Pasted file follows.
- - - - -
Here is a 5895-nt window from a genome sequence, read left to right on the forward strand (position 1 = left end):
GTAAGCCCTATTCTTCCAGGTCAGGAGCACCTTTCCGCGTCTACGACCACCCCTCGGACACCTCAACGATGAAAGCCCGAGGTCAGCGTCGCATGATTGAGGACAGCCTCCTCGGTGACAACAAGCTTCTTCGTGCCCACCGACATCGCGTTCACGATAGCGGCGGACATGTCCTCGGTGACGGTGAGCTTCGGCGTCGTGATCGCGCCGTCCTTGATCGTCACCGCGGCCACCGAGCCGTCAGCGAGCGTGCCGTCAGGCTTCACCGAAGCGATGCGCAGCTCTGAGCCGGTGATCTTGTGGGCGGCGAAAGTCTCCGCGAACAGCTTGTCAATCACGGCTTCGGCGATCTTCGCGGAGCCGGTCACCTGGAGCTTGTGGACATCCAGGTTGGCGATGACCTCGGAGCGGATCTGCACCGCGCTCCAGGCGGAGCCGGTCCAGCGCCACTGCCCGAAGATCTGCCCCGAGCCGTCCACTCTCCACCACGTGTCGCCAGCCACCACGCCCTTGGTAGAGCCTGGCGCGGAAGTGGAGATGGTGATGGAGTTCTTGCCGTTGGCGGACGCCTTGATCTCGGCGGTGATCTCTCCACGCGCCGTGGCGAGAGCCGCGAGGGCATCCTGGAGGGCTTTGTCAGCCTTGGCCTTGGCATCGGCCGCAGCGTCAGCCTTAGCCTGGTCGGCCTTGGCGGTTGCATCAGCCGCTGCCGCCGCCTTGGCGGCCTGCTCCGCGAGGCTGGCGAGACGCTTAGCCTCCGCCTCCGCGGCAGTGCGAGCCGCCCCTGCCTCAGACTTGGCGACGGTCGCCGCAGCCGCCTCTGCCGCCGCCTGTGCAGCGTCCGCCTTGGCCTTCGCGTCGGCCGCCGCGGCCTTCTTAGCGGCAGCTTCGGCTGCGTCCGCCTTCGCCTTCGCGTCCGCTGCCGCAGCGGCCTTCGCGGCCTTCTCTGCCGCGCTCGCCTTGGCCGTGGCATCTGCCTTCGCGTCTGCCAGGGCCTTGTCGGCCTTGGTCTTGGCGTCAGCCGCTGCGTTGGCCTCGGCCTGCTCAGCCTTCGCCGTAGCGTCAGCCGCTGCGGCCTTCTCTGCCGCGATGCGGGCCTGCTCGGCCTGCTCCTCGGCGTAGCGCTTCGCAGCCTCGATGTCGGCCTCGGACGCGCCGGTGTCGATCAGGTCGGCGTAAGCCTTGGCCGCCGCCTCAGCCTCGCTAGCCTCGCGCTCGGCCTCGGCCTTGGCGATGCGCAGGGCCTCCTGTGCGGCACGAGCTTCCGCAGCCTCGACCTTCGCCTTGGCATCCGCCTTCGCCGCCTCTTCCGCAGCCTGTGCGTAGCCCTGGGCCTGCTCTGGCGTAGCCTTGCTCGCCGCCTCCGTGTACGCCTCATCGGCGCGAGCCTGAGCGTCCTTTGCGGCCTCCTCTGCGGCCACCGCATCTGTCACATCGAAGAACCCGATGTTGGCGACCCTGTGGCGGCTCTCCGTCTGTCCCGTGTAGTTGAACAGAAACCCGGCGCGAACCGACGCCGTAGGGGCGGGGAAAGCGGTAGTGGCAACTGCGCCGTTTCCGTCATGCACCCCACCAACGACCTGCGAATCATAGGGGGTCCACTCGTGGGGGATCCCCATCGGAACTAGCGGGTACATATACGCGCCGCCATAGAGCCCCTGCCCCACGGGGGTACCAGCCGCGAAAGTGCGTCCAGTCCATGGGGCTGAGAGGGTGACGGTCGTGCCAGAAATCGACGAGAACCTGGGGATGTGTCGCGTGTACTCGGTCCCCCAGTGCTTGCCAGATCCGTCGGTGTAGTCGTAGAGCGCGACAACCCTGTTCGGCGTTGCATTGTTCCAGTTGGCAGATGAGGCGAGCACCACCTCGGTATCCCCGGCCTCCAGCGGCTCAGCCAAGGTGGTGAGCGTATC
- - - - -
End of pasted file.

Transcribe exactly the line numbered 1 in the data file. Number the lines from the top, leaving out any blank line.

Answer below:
Here is a 5895-nt window from a genome sequence, read left to right on the forward strand (position 1 = left end):